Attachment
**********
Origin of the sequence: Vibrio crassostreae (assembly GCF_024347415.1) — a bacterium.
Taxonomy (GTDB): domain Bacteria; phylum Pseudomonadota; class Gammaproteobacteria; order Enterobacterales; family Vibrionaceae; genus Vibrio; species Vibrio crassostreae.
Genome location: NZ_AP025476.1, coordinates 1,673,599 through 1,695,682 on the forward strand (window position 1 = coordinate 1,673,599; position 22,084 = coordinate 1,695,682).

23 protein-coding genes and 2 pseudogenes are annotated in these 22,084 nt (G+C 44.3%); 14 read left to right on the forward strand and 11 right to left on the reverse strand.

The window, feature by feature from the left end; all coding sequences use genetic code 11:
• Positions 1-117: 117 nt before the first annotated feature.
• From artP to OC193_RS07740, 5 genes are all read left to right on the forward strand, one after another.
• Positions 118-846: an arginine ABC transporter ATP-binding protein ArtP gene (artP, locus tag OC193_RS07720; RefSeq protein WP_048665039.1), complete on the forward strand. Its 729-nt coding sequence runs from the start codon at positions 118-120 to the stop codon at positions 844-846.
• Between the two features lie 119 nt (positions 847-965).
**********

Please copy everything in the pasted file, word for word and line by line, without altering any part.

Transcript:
Origin of the sequence: Vibrio crassostreae (assembly GCF_024347415.1) — a bacterium.
Taxonomy (GTDB): domain Bacteria; phylum Pseudomonadota; class Gammaproteobacteria; order Enterobacterales; family Vibrionaceae; genus Vibrio; species Vibrio crassostreae.
Genome location: NZ_AP025476.1, coordinates 1,673,599 through 1,695,682 on the forward strand (window position 1 = coordinate 1,673,599; position 22,084 = coordinate 1,695,682).

23 protein-coding genes and 2 pseudogenes are annotated in these 22,084 nt (G+C 44.3%); 14 read left to right on the forward strand and 11 right to left on the reverse strand.

The window, feature by feature from the left end; all coding sequences use genetic code 11:
• Positions 1-117: 117 nt before the first annotated feature.
• From artP to OC193_RS07740, 5 genes are all read left to right on the forward strand, one after another.
• Positions 118-846: an arginine ABC transporter ATP-binding protein ArtP gene (artP, locus tag OC193_RS07720; RefSeq protein WP_048665039.1), complete on the forward strand. Its 729-nt coding sequence runs from the start codon at positions 118-120 to the stop codon at positions 844-846.
• Between the two features lie 119 nt (positions 847-965).